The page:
Initial deposits and persistence of permethrin in foliage of four tree species, jack pine, white pine, white spruce and trembling aspen, were studied after aerial application of an aqueous tank mix of permethrin at 70 g in 4.0 L/ha, over a mixed plantation forest in Ontario, Canada. Spray was applied using a fixed wing aircraft fitted with Micronair® AU3000 atomizers. Droplets were sampled at ground level using Kromekote® cards, and deposits were collected on glass plates. Foliar lipid content was measured to examine its role on the initial deposit. The trembling aspen foliage, despite its lower wax content, received higher amounts of permethrin (μg/g) than the conifers, thus indicating little relationship between lipid content and initial deposits. Factors such as crown geometry, leaf orientation, size and shape seem to have influenced spray deposition. Little relationship was also indicated between the half-life of duration of persistence and foliar lipid contents.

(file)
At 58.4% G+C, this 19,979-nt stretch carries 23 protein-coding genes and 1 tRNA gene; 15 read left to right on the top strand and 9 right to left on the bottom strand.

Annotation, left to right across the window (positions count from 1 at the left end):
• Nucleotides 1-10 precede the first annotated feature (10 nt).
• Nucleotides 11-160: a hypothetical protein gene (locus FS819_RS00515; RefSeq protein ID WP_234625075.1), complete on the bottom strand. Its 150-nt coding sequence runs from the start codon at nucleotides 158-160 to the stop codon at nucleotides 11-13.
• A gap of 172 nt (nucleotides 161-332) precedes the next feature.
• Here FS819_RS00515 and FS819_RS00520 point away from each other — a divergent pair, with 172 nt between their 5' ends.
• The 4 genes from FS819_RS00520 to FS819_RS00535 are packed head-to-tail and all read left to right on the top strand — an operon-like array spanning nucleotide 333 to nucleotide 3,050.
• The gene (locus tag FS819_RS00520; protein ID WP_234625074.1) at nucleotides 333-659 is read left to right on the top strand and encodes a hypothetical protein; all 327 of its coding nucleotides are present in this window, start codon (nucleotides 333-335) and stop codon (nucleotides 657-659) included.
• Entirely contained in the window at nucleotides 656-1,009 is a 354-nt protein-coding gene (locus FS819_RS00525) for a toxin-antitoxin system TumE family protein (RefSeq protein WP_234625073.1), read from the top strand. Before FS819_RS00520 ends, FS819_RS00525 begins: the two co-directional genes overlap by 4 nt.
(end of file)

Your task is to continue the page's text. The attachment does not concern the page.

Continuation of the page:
A laboratory study was conducted to examine the relative importance of three parameters, i.e., foliar wax content, surface area-to-mass ratio, and surface characteristics, on initial deposits on foliage. Permethrin deposits were computed in μg/g and μg/cm2. Surface area-to-mass ratio played a role on foliar concentrations when expressed in μg/g, but not when expressed in μg/g and μg/cm2. The presence of pubescence on aspen leaves, and of serrations on foliage of the two pine species, appeared to have contributed to higher deposits (μg/g and μg/cm2) than those on the smooth spruce needles. The foliar wax content played little role on permethrin deposition, a finding similar to that observed in the field study.